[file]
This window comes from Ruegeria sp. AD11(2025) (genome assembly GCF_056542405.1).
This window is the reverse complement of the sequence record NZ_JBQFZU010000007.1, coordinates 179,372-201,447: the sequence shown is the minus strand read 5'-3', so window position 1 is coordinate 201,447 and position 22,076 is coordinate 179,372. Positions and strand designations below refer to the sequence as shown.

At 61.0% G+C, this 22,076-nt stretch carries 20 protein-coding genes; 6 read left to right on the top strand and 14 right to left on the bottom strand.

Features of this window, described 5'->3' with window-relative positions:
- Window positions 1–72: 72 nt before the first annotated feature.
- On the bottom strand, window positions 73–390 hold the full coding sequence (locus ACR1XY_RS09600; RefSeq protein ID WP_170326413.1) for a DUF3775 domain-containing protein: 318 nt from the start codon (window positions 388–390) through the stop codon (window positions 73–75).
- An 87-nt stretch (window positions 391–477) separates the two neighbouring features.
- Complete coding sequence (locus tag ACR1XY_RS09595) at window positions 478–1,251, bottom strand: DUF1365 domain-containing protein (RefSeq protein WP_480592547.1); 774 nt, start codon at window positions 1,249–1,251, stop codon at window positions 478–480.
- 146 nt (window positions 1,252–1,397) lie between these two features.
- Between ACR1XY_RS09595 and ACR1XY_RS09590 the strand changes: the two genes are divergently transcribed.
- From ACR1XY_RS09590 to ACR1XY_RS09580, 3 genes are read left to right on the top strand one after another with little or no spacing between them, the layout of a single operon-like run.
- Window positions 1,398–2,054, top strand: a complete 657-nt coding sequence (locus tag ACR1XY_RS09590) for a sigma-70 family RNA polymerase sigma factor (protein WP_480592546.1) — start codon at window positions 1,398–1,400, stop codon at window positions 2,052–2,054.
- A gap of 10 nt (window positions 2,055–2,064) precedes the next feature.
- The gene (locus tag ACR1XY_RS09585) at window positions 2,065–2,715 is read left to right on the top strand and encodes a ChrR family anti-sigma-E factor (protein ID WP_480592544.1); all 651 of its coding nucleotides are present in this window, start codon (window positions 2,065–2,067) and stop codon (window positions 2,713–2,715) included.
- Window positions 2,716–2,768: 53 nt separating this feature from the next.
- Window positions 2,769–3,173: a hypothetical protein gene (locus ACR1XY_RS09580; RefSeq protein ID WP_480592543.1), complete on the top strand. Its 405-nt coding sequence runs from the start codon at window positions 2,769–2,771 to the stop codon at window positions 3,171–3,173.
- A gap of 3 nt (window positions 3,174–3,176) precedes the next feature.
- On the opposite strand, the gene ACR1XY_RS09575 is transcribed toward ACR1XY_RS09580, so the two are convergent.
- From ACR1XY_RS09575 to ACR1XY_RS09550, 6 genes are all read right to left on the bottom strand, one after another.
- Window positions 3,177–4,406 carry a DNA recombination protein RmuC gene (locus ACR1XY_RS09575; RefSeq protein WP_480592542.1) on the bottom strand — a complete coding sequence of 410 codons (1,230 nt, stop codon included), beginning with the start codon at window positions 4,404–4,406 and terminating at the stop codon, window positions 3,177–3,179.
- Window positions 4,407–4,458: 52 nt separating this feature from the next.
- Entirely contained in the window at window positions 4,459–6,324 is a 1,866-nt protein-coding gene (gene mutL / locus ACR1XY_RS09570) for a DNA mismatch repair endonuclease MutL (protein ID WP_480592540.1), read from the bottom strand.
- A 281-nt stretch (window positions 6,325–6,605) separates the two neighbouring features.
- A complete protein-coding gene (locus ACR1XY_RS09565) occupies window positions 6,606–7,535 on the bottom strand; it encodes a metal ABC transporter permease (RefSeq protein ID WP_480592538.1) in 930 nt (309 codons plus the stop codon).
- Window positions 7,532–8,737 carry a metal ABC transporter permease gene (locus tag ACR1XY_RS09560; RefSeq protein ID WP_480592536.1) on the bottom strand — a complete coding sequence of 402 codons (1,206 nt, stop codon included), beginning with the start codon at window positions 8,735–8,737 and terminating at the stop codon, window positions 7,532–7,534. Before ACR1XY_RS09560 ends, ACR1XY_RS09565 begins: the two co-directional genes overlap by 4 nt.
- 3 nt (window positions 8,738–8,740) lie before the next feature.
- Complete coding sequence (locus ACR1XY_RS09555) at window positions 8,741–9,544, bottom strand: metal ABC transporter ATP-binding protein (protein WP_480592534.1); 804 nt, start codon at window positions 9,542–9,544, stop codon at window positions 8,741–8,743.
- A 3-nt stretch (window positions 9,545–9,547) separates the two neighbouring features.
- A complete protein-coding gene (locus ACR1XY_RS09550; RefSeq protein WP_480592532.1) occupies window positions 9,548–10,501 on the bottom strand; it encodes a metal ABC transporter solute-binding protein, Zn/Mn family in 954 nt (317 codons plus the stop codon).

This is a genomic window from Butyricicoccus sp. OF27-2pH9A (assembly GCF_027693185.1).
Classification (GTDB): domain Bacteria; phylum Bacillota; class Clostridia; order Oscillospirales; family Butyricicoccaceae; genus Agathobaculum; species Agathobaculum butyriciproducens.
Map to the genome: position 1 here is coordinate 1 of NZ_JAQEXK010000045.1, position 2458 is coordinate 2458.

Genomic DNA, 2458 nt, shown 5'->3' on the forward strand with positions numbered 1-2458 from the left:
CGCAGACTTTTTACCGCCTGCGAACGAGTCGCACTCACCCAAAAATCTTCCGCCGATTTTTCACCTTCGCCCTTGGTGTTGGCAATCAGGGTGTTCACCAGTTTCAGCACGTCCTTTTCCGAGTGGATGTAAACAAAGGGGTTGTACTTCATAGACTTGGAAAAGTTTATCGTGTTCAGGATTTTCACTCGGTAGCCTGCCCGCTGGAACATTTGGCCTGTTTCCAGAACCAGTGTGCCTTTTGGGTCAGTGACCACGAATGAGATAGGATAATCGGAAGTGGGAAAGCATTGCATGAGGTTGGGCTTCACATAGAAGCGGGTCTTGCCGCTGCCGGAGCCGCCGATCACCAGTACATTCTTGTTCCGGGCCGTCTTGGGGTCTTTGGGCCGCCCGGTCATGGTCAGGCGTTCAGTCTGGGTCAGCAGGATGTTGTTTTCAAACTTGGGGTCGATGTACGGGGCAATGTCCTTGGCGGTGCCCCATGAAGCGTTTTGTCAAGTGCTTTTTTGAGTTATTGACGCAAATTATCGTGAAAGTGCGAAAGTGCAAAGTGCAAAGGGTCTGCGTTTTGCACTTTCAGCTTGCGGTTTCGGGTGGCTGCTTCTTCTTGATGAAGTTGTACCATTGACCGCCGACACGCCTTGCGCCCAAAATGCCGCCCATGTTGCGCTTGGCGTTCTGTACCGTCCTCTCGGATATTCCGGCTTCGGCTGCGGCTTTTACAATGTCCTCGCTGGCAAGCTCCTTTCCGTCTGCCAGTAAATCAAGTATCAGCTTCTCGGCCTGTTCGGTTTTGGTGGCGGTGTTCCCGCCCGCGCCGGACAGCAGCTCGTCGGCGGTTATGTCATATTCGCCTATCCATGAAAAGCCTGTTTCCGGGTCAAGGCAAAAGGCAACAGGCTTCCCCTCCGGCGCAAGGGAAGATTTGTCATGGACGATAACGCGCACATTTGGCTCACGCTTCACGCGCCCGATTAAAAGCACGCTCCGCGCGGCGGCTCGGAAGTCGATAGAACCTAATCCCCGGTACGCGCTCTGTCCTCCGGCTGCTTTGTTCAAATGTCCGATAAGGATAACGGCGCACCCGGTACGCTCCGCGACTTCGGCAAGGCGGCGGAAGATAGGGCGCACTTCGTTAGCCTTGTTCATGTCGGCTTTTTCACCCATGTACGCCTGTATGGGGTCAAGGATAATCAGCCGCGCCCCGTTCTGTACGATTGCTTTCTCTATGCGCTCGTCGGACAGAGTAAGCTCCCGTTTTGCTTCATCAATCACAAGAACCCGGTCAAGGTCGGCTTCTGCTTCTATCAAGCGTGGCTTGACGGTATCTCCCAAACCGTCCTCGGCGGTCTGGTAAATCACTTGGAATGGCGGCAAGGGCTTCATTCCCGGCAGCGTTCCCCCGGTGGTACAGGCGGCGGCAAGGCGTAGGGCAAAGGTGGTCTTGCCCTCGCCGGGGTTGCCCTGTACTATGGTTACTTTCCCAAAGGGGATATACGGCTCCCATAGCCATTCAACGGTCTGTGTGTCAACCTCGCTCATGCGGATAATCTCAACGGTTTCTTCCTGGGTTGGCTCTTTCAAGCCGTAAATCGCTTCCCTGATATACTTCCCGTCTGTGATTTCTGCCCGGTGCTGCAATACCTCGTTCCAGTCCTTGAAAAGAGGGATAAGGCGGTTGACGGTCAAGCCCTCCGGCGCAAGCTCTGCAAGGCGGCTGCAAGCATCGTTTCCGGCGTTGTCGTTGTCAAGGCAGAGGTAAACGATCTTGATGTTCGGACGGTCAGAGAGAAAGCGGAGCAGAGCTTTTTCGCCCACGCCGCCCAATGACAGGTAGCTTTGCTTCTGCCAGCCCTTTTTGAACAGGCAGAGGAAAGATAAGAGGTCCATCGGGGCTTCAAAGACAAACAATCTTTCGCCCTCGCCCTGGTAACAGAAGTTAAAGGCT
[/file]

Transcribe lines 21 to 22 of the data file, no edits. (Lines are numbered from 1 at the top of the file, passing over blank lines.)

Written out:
- Window positions 4,407–4,458: 52 nt separating this feature from the next.
- Entirely contained in the window at window positions 4,459–6,324 is a 1,866-nt protein-coding gene (gene mutL / locus ACR1XY_RS09570) for a DNA mismatch repair endonuclease MutL (protein ID WP_480592540.1), read from the bottom strand.